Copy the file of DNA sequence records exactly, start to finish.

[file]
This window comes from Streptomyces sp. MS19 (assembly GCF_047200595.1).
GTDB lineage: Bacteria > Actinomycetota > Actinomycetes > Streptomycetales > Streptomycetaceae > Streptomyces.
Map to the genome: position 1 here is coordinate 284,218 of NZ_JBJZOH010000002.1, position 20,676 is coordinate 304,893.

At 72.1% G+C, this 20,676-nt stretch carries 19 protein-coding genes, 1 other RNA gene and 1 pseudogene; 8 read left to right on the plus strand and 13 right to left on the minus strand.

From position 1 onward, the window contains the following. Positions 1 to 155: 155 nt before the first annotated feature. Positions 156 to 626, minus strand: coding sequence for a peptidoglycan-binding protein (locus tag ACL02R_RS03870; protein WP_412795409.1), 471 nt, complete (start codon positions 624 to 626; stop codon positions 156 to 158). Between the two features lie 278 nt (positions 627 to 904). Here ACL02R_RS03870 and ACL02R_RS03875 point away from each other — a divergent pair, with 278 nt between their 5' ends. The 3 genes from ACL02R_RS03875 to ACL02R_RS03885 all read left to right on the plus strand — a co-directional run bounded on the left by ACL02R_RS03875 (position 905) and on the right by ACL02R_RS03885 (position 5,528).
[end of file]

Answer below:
This window comes from Streptomyces sp. MS19 (assembly GCF_047200595.1).
GTDB lineage: Bacteria > Actinomycetota > Actinomycetes > Streptomycetales > Streptomycetaceae > Streptomyces.
Map to the genome: position 1 here is coordinate 284,218 of NZ_JBJZOH010000002.1, position 20,676 is coordinate 304,893.

At 72.1% G+C, this 20,676-nt stretch carries 19 protein-coding genes, 1 other RNA gene and 1 pseudogene; 8 read left to right on the plus strand and 13 right to left on the minus strand.

From position 1 onward, the window contains the following. Positions 1 to 155: 155 nt before the first annotated feature. Positions 156 to 626, minus strand: coding sequence for a peptidoglycan-binding protein (locus tag ACL02R_RS03870; protein WP_412795409.1), 471 nt, complete (start codon positions 624 to 626; stop codon positions 156 to 158). Between the two features lie 278 nt (positions 627 to 904). Here ACL02R_RS03870 and ACL02R_RS03875 point away from each other — a divergent pair, with 278 nt between their 5' ends. The 3 genes from ACL02R_RS03875 to ACL02R_RS03885 all read left to right on the plus strand — a co-directional run bounded on the left by ACL02R_RS03875 (position 905) and on the right by ACL02R_RS03885 (position 5,528).